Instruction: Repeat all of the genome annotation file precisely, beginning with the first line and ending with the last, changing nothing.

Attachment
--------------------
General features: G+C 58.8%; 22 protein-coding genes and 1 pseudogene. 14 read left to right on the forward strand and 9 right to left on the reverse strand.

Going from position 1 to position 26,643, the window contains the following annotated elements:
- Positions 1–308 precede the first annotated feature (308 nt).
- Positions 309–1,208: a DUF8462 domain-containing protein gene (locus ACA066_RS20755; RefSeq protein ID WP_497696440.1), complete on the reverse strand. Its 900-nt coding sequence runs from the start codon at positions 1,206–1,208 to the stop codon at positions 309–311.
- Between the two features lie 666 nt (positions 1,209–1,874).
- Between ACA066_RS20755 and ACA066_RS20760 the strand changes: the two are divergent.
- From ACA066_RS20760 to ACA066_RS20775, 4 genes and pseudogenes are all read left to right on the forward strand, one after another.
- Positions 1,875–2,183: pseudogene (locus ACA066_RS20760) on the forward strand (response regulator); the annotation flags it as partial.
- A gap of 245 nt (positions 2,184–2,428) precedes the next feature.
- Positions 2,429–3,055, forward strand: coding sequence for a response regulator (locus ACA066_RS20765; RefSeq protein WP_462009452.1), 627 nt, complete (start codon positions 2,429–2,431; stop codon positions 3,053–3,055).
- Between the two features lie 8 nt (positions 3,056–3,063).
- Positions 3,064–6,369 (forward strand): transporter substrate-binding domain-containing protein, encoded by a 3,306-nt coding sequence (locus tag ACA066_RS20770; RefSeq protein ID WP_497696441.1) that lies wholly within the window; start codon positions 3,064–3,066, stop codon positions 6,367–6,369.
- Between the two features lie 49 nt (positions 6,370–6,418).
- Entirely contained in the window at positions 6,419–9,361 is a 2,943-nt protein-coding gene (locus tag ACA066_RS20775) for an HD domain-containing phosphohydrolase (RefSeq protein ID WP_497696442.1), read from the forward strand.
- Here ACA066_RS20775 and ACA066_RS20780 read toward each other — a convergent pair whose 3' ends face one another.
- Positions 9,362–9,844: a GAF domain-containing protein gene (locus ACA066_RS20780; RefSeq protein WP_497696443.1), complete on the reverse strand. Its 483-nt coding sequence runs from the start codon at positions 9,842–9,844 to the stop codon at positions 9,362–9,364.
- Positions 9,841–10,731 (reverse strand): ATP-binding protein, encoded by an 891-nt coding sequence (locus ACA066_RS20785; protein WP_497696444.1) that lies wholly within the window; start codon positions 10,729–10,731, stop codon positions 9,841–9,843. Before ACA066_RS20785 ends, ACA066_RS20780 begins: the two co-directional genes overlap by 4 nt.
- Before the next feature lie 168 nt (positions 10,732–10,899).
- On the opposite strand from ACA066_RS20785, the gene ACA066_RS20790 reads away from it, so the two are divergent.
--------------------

General features: G+C 58.8%; 22 protein-coding genes and 1 pseudogene. 14 read left to right on the forward strand and 9 right to left on the reverse strand.

Going from position 1 to position 26,643, the window contains the following annotated elements:
- Positions 1–308 precede the first annotated feature (308 nt).
- Positions 309–1,208: a DUF8462 domain-containing protein gene (locus ACA066_RS20755; RefSeq protein ID WP_497696440.1), complete on the reverse strand. Its 900-nt coding sequence runs from the start codon at positions 1,206–1,208 to the stop codon at positions 309–311.
- Between the two features lie 666 nt (positions 1,209–1,874).
- Between ACA066_RS20755 and ACA066_RS20760 the strand changes: the two are divergent.
- From ACA066_RS20760 to ACA066_RS20775, 4 genes and pseudogenes are all read left to right on the forward strand, one after another.
- Positions 1,875–2,183: pseudogene (locus ACA066_RS20760) on the forward strand (response regulator); the annotation flags it as partial.
- A gap of 245 nt (positions 2,184–2,428) precedes the next feature.
- Positions 2,429–3,055, forward strand: coding sequence for a response regulator (locus ACA066_RS20765; RefSeq protein WP_462009452.1), 627 nt, complete (start codon positions 2,429–2,431; stop codon positions 3,053–3,055).
- Between the two features lie 8 nt (positions 3,056–3,063).
- Positions 3,064–6,369 (forward strand): transporter substrate-binding domain-containing protein, encoded by a 3,306-nt coding sequence (locus tag ACA066_RS20770; RefSeq protein ID WP_497696441.1) that lies wholly within the window; start codon positions 3,064–3,066, stop codon positions 6,367–6,369.
- Between the two features lie 49 nt (positions 6,370–6,418).
- Entirely contained in the window at positions 6,419–9,361 is a 2,943-nt protein-coding gene (locus tag ACA066_RS20775) for an HD domain-containing phosphohydrolase (RefSeq protein ID WP_497696442.1), read from the forward strand.
- Here ACA066_RS20775 and ACA066_RS20780 read toward each other — a convergent pair whose 3' ends face one another.
- Positions 9,362–9,844: a GAF domain-containing protein gene (locus ACA066_RS20780; RefSeq protein WP_497696443.1), complete on the reverse strand. Its 483-nt coding sequence runs from the start codon at positions 9,842–9,844 to the stop codon at positions 9,362–9,364.
- Positions 9,841–10,731 (reverse strand): ATP-binding protein, encoded by an 891-nt coding sequence (locus ACA066_RS20785; protein WP_497696444.1) that lies wholly within the window; start codon positions 10,729–10,731, stop codon positions 9,841–9,843. Before ACA066_RS20785 ends, ACA066_RS20780 begins: the two co-directional genes overlap by 4 nt.
- Before the next feature lie 168 nt (positions 10,732–10,899).
- On the opposite strand from ACA066_RS20785, the gene ACA066_RS20790 reads away from it, so the two are divergent.